May 16, 2012
I was one of the presenters for this week’s presentation concerning inter-ethnic and intra-ethnic conflict. I worked along the side of Tri-Thien Nguyen-Lam and Christina Nguyen and we presented our article, Where Do We Stand?, in correlation of this week’s theme. Our article touched upon inter-ethnic conflicts in South Boston high school in the year of 1993. During a riot that occurred in May 1993, a riot between Black and White students broke out which affected all the students of different ethnicities. Although all ethnic students were affected by the riot, the problem was only seen through a Black-and-White context. The Vietnamese American students were already heavily mistreated and oppressed that the riot created stronger feelings of invisibility among the Vietnamese students in South Boston high school in 1993.
Although this article and this week’s theme do not match the topic for my research paper, I still found it to be an interesting and important topic to discuss in curriculum for Southeast Asian American experiences. After the influx of Southeast Asian American migration to the United States after the Viet Nam war, there has been several cases of Inter-ethnic and intra-ethnic conflicts that the Southeast Asian American ethnicities deal or have dealt with. I think it is an important process to discuss these issues because they are still prominent today and greatly deals with the experience.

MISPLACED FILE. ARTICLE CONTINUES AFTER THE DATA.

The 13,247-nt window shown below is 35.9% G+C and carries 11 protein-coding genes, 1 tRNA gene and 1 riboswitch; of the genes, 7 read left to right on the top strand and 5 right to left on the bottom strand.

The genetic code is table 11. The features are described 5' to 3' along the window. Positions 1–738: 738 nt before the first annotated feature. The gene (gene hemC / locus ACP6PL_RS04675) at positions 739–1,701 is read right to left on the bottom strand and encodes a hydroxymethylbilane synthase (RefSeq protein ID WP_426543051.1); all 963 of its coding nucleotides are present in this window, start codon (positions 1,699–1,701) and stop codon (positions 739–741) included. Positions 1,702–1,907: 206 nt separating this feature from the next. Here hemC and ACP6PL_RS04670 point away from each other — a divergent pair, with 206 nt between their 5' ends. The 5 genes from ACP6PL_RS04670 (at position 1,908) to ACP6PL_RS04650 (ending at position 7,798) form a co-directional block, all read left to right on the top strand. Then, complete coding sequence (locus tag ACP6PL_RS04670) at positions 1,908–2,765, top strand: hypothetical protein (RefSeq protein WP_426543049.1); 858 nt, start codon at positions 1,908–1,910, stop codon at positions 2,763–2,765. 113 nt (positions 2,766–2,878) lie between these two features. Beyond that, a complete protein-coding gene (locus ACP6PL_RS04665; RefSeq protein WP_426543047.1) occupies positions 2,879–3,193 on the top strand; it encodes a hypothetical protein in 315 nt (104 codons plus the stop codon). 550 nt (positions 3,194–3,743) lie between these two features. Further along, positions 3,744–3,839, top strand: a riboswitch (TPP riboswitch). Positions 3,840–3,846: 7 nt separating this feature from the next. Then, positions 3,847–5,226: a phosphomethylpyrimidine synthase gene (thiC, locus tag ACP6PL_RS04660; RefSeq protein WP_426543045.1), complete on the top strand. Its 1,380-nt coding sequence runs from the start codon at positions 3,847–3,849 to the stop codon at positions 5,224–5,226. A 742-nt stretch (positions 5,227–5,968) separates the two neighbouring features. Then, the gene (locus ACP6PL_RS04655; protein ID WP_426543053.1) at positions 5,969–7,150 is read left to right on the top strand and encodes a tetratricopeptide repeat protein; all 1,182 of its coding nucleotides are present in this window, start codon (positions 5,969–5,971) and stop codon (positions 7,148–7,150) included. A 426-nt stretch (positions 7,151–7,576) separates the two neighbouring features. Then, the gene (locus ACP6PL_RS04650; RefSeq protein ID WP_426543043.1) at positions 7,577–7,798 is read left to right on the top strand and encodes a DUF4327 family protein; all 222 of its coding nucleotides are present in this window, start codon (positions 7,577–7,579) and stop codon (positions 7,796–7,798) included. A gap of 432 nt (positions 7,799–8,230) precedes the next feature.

I think my presentation of Where Do We Stand? with Tri-Thien and Christina went a little better than I expected. The presentation could have been better if it was a little more organized because there were moments of repetitive information such as the limitations. There was slight miscommunication which resulted for two of us to have the same information. I also think we did not meet enough times to clearly plan out and organize the roles and which each presenter was going to present. I don’t think meeting briefly before the weekend to finalize our decision on an article and an hour and thirty minutes the day before the presentation was sufficient amount of time to fully get everything together. Besides those flaws, I think we did a good job of not just reiterating and summarizing the article. I think we did a successful job of bringing in some discussion and it was very interesting on my part to hear everyone’s opinions. It was a bit difficult to decide on which questions to ask for discussion because some of the presenters have so many personal opinions of the article. Overall, I was very much content with our presentation despite some of its short comings.
I was a little confused with Jason’s presentation because it did not follow along with this week’s theme, but none the less, it was very interesting. I was told that most donut shops in California were owned by Cambodian Americans and I always wondered why and Jason’s presentation and article about Ted Ngoy cleared up that for me. Although the research topic of Cambodians and doughnut shops is very intriguing, I found Jason’s research topic a little too board. I think he had the right ideas by providing us with the background information and focusing on doughnut shops within Yolo country, but I think he can narrow his findings even deeper. I think he should create a deeper research and find out why the Cambodians continue to pursue the doughnut business and how much of them are actually stirring away from that business? How much are the Cambodian doughnut owners related?